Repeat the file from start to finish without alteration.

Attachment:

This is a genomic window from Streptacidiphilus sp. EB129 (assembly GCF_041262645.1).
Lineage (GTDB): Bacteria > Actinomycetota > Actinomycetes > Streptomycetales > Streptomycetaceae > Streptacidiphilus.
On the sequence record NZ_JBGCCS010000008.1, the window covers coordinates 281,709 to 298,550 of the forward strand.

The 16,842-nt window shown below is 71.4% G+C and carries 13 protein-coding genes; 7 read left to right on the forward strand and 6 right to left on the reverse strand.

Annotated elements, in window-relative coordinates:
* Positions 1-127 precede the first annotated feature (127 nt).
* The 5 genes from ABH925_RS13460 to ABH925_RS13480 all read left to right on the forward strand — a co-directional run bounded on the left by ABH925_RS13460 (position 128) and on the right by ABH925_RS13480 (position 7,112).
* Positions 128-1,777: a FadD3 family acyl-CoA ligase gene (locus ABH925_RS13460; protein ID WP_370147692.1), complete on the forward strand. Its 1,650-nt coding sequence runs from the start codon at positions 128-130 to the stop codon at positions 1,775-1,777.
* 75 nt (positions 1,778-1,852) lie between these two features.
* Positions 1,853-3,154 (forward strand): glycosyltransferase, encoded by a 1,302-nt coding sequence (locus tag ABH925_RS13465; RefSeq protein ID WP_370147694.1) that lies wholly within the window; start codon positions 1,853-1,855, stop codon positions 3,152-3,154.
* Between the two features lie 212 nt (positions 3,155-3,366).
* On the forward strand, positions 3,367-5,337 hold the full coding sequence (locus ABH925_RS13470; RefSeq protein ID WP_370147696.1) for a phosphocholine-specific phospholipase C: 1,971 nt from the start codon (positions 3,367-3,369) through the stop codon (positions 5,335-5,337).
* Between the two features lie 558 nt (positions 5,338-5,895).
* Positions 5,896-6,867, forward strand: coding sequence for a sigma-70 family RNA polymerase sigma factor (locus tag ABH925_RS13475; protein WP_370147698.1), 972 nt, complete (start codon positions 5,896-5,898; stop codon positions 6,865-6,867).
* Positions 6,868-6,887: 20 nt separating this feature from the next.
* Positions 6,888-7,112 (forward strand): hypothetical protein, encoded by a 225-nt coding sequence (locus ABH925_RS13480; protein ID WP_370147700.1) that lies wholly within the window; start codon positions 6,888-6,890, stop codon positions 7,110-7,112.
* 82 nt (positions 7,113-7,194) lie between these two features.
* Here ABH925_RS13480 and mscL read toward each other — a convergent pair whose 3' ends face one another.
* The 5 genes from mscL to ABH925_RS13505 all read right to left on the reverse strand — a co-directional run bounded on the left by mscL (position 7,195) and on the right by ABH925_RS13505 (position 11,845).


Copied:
This is a genomic window from Streptacidiphilus sp. EB129 (assembly GCF_041262645.1).
Lineage (GTDB): Bacteria > Actinomycetota > Actinomycetes > Streptomycetales > Streptomycetaceae > Streptacidiphilus.
On the sequence record NZ_JBGCCS010000008.1, the window covers coordinates 281,709 to 298,550 of the forward strand.

The 16,842-nt window shown below is 71.4% G+C and carries 13 protein-coding genes; 7 read left to right on the forward strand and 6 right to left on the reverse strand.

Annotated elements, in window-relative coordinates:
* Positions 1-127 precede the first annotated feature (127 nt).
* The 5 genes from ABH925_RS13460 to ABH925_RS13480 all read left to right on the forward strand — a co-directional run bounded on the left by ABH925_RS13460 (position 128) and on the right by ABH925_RS13480 (position 7,112).
* Positions 128-1,777: a FadD3 family acyl-CoA ligase gene (locus ABH925_RS13460; protein ID WP_370147692.1), complete on the forward strand. Its 1,650-nt coding sequence runs from the start codon at positions 128-130 to the stop codon at positions 1,775-1,777.
* 75 nt (positions 1,778-1,852) lie between these two features.
* Positions 1,853-3,154 (forward strand): glycosyltransferase, encoded by a 1,302-nt coding sequence (locus tag ABH925_RS13465; RefSeq protein ID WP_370147694.1) that lies wholly within the window; start codon positions 1,853-1,855, stop codon positions 3,152-3,154.
* Between the two features lie 212 nt (positions 3,155-3,366).
* On the forward strand, positions 3,367-5,337 hold the full coding sequence (locus ABH925_RS13470; RefSeq protein ID WP_370147696.1) for a phosphocholine-specific phospholipase C: 1,971 nt from the start codon (positions 3,367-3,369) through the stop codon (positions 5,335-5,337).
* Between the two features lie 558 nt (positions 5,338-5,895).
* Positions 5,896-6,867, forward strand: coding sequence for a sigma-70 family RNA polymerase sigma factor (locus tag ABH925_RS13475; protein WP_370147698.1), 972 nt, complete (start codon positions 5,896-5,898; stop codon positions 6,865-6,867).
* Positions 6,868-6,887: 20 nt separating this feature from the next.
* Positions 6,888-7,112 (forward strand): hypothetical protein, encoded by a 225-nt coding sequence (locus ABH925_RS13480; protein ID WP_370147700.1) that lies wholly within the window; start codon positions 6,888-6,890, stop codon positions 7,110-7,112.
* 82 nt (positions 7,113-7,194) lie between these two features.
* Here ABH925_RS13480 and mscL read toward each other — a convergent pair whose 3' ends face one another.
* The 5 genes from mscL to ABH925_RS13505 all read right to left on the reverse strand — a co-directional run bounded on the left by mscL (position 7,195) and on the right by ABH925_RS13505 (position 11,845).